Poems to make friends by. In Rhyme Stones, we go spelunking, we meet a witch who can't stay on her broomstick, a schoolyard bully, and we see how a simple piece of cloth can become anything we want it to be. Each long poem is followed by an exclusive interview with the main character, and each short poem has a "trailer" of cool facts about the theme.
Combining evocative haiku, informative text and luminous illustrations, The West Is Calling is a celebration, for our youngest readers, of one hundred and fifty years of British Columbia's history. Each detail-rich illustration depicts a particular moment in the province's dynamic saga, from pre-contact Haida culture, to the natural resources-fueled economic boom in the 1960s and beyond, to Expo 86, to the opening up of the North and the growing appreciation of First Nations' traditions.
Combining evocative haiku, informative text and luminous illustrations, Great Lakes and Rugged Ground is a celebration, for our youngest readers, of more than four hundred years of Ontario's history. Each detail-rich illustration depicts a particular moment in the province's dynamic saga from first European contact, the War of 1812, the building of the railroad and the Rideau Canal, the early development of the industries that have made the province the backbone of the national economy, through the emergence of a unique Canadian cultural identity, the hardships of two World Wars and modern industrial development. Great Lakes and Rugged Ground will give young readers a vivid sense of Ontario's rich history.
Dinner is served. What in nature could be more poetic than the hunt for food and the struggle for survival? In twenty-nine poems readers will squirm at the realities of how the animal world catches food, eats it, and becomes dinner in turn. In these quirky poems readers are introduced to many animals with disgusting eating habits, such as the marabou stork that lurks on the periphery, like a vampire in the shadows, waiting for a chance to pick at a rotting carcass. The dermestid beetle does not mind doing the dirty work, cleaning up animals on the road side and often made busy at museums cleaning up bones for exhibits. And, baby wasps hatch inside an unsuspecting caterpillar and eat their way out. Gross, cool, and extremely funny, David Clark's illustrations get to the heart (and skin and guts) of the food chain and the web of life, depicting the animal world at dinner time in all its gory glory. Back matter includes further information about the animals in the poems and the scientific terms used.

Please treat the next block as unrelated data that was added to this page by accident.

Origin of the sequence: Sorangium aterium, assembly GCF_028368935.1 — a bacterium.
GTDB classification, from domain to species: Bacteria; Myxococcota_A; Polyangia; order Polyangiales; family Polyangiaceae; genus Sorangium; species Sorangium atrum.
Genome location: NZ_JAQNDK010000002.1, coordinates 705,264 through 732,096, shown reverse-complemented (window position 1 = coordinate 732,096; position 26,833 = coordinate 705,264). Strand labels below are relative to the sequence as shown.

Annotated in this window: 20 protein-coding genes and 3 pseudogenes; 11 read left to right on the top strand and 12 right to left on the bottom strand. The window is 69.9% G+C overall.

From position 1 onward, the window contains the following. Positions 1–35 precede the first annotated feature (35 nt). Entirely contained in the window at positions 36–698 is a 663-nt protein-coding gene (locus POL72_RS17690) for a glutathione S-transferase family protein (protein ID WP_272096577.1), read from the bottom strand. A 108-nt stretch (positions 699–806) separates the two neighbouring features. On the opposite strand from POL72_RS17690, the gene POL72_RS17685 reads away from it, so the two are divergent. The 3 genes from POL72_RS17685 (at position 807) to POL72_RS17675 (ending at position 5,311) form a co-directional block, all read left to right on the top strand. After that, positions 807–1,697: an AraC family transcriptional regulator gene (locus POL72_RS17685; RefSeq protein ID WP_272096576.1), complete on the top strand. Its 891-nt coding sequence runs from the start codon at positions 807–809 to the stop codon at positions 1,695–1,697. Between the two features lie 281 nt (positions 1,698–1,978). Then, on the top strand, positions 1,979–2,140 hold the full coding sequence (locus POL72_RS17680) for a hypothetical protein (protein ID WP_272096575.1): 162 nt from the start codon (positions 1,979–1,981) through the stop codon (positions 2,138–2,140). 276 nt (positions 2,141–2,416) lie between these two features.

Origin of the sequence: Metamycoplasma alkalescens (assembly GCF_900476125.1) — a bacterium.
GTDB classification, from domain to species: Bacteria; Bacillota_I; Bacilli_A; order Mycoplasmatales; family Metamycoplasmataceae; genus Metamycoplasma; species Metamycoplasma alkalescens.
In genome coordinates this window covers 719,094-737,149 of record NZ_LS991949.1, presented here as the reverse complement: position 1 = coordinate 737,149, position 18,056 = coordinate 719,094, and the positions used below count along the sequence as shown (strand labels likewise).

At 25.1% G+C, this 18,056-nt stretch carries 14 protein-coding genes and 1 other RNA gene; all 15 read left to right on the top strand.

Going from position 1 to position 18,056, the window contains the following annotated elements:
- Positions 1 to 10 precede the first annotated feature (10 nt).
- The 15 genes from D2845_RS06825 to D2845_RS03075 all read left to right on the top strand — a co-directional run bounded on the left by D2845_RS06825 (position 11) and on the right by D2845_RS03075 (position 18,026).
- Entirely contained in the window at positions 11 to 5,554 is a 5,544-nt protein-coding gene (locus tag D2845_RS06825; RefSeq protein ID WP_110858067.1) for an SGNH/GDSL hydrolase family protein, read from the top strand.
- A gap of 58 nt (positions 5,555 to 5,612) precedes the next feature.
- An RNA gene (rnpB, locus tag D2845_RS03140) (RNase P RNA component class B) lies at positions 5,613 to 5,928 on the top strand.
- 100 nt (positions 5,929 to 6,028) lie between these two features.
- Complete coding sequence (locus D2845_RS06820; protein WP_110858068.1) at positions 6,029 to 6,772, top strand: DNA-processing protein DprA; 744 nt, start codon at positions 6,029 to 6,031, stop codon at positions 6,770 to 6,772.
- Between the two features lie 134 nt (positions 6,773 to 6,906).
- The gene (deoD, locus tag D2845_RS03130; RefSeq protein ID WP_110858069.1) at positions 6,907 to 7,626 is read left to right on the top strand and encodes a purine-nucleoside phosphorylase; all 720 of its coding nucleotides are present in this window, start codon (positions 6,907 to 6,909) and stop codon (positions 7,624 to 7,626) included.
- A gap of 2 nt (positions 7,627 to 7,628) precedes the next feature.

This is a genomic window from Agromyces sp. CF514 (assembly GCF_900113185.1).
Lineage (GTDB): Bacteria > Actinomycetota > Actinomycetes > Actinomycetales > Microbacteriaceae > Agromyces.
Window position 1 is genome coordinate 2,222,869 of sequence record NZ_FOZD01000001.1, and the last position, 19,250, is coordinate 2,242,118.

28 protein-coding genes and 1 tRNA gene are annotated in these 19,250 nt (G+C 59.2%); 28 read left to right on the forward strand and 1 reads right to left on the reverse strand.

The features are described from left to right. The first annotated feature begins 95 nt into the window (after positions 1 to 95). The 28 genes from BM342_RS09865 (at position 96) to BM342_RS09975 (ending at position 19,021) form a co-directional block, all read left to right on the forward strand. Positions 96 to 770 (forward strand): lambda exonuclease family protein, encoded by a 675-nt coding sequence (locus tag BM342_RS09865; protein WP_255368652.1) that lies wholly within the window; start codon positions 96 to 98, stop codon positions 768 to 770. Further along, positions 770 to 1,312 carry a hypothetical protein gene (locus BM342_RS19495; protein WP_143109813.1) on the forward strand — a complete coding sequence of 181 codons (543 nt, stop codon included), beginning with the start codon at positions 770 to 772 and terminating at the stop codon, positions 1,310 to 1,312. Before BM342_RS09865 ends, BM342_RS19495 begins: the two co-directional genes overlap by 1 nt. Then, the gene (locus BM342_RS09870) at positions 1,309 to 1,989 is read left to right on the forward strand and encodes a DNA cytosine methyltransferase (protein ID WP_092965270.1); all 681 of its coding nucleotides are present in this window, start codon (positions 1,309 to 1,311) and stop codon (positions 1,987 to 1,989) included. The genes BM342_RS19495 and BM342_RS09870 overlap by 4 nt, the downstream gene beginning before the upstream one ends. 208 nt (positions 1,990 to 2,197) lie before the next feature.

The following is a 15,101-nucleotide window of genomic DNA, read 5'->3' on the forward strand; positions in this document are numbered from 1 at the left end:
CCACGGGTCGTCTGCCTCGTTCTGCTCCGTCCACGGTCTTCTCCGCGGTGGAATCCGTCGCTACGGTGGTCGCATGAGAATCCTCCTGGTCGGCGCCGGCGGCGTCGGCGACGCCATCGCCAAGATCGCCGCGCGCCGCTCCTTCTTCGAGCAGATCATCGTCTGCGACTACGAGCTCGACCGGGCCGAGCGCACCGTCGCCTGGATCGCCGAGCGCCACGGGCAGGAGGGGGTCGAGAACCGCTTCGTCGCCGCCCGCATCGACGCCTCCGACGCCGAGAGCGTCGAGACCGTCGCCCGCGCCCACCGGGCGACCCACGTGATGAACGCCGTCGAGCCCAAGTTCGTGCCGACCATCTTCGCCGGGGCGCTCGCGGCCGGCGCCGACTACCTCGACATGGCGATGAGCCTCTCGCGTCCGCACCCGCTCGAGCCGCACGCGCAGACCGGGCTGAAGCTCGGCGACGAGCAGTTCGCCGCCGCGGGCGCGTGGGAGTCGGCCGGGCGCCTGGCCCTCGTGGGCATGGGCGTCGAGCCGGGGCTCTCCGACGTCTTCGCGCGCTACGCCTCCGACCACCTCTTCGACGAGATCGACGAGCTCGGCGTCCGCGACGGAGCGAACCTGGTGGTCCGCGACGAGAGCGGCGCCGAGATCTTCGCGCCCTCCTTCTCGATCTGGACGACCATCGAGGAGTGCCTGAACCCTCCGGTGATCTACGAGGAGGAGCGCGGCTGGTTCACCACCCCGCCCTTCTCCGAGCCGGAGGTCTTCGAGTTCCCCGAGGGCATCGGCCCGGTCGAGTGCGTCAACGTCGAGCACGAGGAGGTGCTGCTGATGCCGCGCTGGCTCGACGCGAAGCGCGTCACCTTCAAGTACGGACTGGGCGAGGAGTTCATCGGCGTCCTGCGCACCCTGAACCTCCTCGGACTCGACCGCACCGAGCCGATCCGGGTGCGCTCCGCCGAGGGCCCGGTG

Each spring, the people of Summerville gather to prevent the dreaded Murkles from entering their village. Unfortunately, this year there are more of the strange, smelly creatures than ever. When Juliana allows one little Murkle to waddle into town, she witnesses something truly amazing. She now knows exactly what to do, but will the mayor listen? This intriguing story tells of a young girl who helps the townspeople understand that their Murkle problem - and others that soon follow - are actually blessings in disguise. Mary Gregg Byrne's playful illustrations add whimsy to Heidi Schmidt's imaginative tale of good things that arrive in unusual packages.
In this magical book, three fairies help our imaginations soar as we build a dream castle in the sky. Sandra Hanken's poetic vision and Jody Bergsma's vivid illustrations create a majestic kingdom where all of God's creatures are welcome. Bergsma's intriguing Celtic borders twist through each page, adding special touches of mystery and creation. Once it's complete, the entire castle slides down to the Earth â€œon moonbeams and music and prayers.â€
This cat goes beyond the call of duty to keep the mice and roaches in order in this cute little poem by T.S. Eliot.
While mother is away getting food, baby owl wanders away from the burrow, and the adventure begins.
A song about one of mother nature's greatest mysteries.